Sometimes computers get virus or other bad malware that can cause several issues. Sometimes the damage is not noticed right away, but comes a few months down the road. I must be honest, even I get caught by surprises at times. A few months ago, I got hit by a virus. I thought I had gotten it all, but the damage had already been done. My computer now runs slow, despite the fact that it has a quad-core processor. As I write this post, I am currently transferring my files from my hard drive to my external in preparation of doing a hard drive factory restore. Being a tech junkie, I have a ton of files from programs to PDF’s as I prefer to keep a lot of information digital. As I perform this back up, several things have occurred to me so I felt that I would share them with you.
Tip 1: Have a good file system.
My files are all over the place. Finding what I want can sometimes be a royal headache. This brings me to tip 1. Having a good file system in place helps you to easily locate the file you want, especially if you are a technophile like me. If possible, get a good external hard drive. If you don’t use a file often enough or you need to store it for future use, put it on the external hard drive to help free up usable space on your computer. The more space you have to use, the better off you’ll be.
Create a file hierarchy that works for you. Make sure it is the same on your computer and any external hard drives that you have. Once you’ve set up your file system, keep to it. It only takes a couple of seconds to locate the folder where a file needs to be saved. It’s very tempting to save things to your desktop but that just clutters up your desktop and is slower in the end. Go through your files on a regular basis and keep a good back up of important documents.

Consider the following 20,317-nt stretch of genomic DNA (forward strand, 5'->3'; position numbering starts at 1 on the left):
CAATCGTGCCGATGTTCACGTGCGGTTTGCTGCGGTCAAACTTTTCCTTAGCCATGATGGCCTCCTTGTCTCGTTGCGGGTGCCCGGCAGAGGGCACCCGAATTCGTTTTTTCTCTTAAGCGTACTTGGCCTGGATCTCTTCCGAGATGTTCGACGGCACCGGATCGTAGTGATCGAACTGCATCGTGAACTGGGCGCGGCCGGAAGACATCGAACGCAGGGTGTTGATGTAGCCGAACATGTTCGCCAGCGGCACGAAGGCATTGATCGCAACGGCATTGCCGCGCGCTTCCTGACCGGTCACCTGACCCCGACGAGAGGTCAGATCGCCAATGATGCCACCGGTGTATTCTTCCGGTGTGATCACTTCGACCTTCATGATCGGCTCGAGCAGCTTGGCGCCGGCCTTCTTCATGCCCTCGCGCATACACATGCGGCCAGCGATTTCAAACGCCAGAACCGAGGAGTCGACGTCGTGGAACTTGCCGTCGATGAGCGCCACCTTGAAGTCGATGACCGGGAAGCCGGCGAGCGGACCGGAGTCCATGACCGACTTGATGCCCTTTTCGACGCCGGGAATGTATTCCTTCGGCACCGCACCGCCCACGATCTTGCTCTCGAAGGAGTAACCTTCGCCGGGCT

For example, say you develop web projects for a living. Your file system could be called Projects. From there it is broken down by client, you could have three folders: In Progress, Final, and Paperwork. In the In Progress folder, you keep all your files as you are developing the project. In the Final Folder, you would keep all the project as a whole once it is finished, perhaps in a zip file to keep it all together. In the Paperwork folder, you could keep all the documents that are not part of the project itself.
Tip 2: Invest in an external hard drive.
This tip I can not stress enough. Not only does it help conserve space on your computer, it is handy for keeping backups on. At any time, a computer crisis can strike. We all know that technology can’t always be predictable. You can get a virus or your hard drive could fail. In either case or any other accident, having a back up is always nice, especially if it is work data. You don’t want to be working on a huge project and come in the next day and find all that work gone cause of a hard drive failure. Weeks or months worth of work can be gone in seconds. If you don’t want to invest in a hard drive, get discs to keep your back ups on. Always back up your files. Sometimes you may not have a warning that you need to save your files.
Tip 3: Make sure you have security installed.
This is another tip I can not impound enough. I am running Microsoft Security Essentials (as required by employer). I also have my Windows Defender and Windows Firewall turned on. Good security usually requires a good suite of programs, from anti-virus to a firewall. AVG Free is also a good security program that I have used in the past, as well as Comodo’s Firewall. Do your research into security suites and find one that best fits your computer use. Run scans often and keep a keen eye out while browsing the internet.
Keeping your computer maintained and virus free will ensure it lasts for a long time. Good luck and happy browsing!